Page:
US, Afghan special operations planning to ‘take the fight’ to growing ISIS safe havens in NW Afghanistan
December 11, 2017
KABUL, Afghanistan — U.S. and Afghan special operations are preparing an offensive against Islamic State enclaves in northwestern Afghanistan, where the group has gained a foothold despite an intensive allied effort to destroy it.
Since early last year, when the U.S. State Department designated the regional ISIS branch a terrorist organization, U.S. troops have aided Afghan forces battling the Islamic State-Khorasan Province, or ISIS-K, mainly in eastern Afghanistan, where it sprouted in 2015.
Operations against a budding ISIS-K group in the northwest could begin as soon as this week, said Gen. Mohammad Radmanish, deputy spokesman for the Afghan Defense Ministry.
“These operations are to chase the enemy — the terrorists who oppose the Afghan people and the Afghan National Defense Security Forces,” he said.
The campaign comes as reports indicate ISIS veterans could be filtering into northern Afghanistan from Iraq and Syria as the group’s grasp on that region slips.
U.S. officials have maintained that battle-hardened ISIS fighters haven’t made their way into Afghanistan, but a report on Sunday by the Agence France-Presse news agency cast doubt on whether that’s still the case.
Citing local officials, AFP reported that an unknown number of Algerian and French nationals, along with Chechens and Uzbeks, entered ISIS-held territory in Afghanistan’s northwestern Jowzjan province last month. At least three of them are believed to have fought in Iraq and Syria.
The military has “nothing substantial to corroborate those reports,” military spokesman Lt. Col. Kone Faulkner said Sunday.
Even before the latest report, U.S. troops and their Afghan counterparts were expected to launch efforts to destroy ISIS-K “where they have appeared in Jowzjan and Faryab” provinces, Gen. John Nicholson, the top U.S. commander in Afghanistan, told Pentagon reporters in late November. He said then it was a matter of days.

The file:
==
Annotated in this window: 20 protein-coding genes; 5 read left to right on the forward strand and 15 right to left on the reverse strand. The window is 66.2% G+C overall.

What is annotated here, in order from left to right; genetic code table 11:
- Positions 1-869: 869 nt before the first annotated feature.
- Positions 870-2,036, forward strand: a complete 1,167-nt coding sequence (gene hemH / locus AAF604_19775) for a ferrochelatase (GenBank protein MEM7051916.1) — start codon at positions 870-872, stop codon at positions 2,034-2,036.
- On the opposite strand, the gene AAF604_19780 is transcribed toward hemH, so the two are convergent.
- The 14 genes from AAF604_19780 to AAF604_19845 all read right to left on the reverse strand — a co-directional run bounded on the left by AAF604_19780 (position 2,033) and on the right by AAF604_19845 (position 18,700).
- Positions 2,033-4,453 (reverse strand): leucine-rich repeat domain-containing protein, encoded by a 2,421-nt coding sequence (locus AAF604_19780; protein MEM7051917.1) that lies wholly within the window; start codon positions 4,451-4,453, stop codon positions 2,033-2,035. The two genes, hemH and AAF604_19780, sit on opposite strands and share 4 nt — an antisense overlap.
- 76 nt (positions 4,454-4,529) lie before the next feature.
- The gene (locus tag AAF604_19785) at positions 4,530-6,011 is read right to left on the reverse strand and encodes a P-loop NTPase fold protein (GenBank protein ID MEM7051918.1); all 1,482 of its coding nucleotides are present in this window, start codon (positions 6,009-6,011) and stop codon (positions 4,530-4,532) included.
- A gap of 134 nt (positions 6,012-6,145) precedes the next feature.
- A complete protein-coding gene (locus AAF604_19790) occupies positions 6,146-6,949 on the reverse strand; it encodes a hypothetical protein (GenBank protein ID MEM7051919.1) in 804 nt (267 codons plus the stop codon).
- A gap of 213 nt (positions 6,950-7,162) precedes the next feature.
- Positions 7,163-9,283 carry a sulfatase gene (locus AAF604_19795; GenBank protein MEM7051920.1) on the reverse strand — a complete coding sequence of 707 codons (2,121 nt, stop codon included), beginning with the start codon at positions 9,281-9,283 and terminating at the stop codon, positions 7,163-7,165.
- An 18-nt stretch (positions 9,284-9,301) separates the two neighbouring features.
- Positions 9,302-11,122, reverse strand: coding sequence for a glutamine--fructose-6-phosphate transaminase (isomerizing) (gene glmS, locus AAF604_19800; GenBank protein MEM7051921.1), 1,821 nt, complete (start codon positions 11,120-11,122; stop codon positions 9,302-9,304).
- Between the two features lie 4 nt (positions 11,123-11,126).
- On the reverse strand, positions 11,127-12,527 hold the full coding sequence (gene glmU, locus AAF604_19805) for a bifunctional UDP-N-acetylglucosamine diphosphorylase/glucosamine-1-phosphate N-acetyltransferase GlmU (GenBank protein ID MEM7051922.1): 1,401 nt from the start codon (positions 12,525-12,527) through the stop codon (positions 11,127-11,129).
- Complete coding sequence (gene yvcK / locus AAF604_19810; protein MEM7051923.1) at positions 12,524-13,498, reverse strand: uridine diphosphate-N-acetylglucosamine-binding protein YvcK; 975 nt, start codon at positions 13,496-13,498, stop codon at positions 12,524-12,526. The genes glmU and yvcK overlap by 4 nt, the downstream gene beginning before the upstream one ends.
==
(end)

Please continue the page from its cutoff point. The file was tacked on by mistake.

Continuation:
At the time, U.S. Special Tactics airmen and Afghan air force officials were surveying airfields in Faryab province to accommodate special operations and conventional aircraft.
“Our work is critical to extending the access and reach to fight our adversaries in their safe havens,” one unnamed Special Tactics airman said in the release.
Since early 2016, over a dozen ISIS leaders and thousands of its fighters have been killed. This year, officials vowed to totally eradicate the group, which has carried out several devastating attacks in the Afghan capital.
“We’re committed to their destruction wherever they appear across the country,” Nicholson said.
Much of that fight so far has been in eastern Nangarhar province, where more than one-third of the 21 U.S. combat deaths in the country since January 2016 have occurred.
Since March, the U.S. has conducted more than 1,400 ground operations and strikes against ISIS-K, killing over 1,600 fighters and destroying over 600 of the group’s structures and fighting positions, Nicholson said.
One of the most high-profile strikes came in April, when an Air Force MC-130 dropped a Massive Ordnance Air Blast bomb, known as “the mother of all bombs,” on a cave network in Nangarhar province. Officials said it killed nearly 100 ISIS-K fighters.
The constant military pressure has kept ISIS-K from establishing a caliphate in the country, officials said. The group is mainly composed mainly of militants from Tehrik-i-Taliban Pakistan. They swapped allegiances, enticed partly by the prospect of better pay supported by funding from the main ISIS group in the Middle East, officials have said.
They’re now largely cut off from their outside funding, Nicholson said last month, and “they’re having trouble replacing their leaders.”
Fighters were not migrating from Iraq and Syria, Nicholson said, “because they know if they come here, they will face death.”
Earlier this year, ISIS-K was thought to have only a few hundred fighters, down from a high of up to 3,000, but officials now say around 1,100 fighters are operating throughout the country. About 300 are believed to be operating in Kunar and Jowzjan provinces, Faulkner said.
Radmanish, the Afghan defense ministry spokesman, said the anticipated operations were planned in response to reports that ISIS-K fighters were attempting to expand.
Faulkner declined to comment on ongoing operations, including those in Faryab and Jowzjan, out of concern for operational security. Both provinces have seen relatively few coalition fatalities in the past 16 years, with no reported U.S. combat deaths in Faryab province for five years — 10 in Jowzjan — according to a database maintained by the website iCasualties.org.
Nicholson has said all six of Afghanistan’s military corps, as well as its special operations unit, have been simultaneously on the offensive this year. U.S. forces have also been more aggressively striking the Taliban in the country’s south in recent weeks.
One unnamed Special Tactics airman assessing Faryab province’s airfields in preparation for increased airpower against ISIS-K there, on his fifth deployment, said he sensed a shift in the fight.
“You can feel the difference this year,” he said. “A new commitment to extending the fight to the heart of the enemy.”
Zubair Babakarkhail contributed to this report.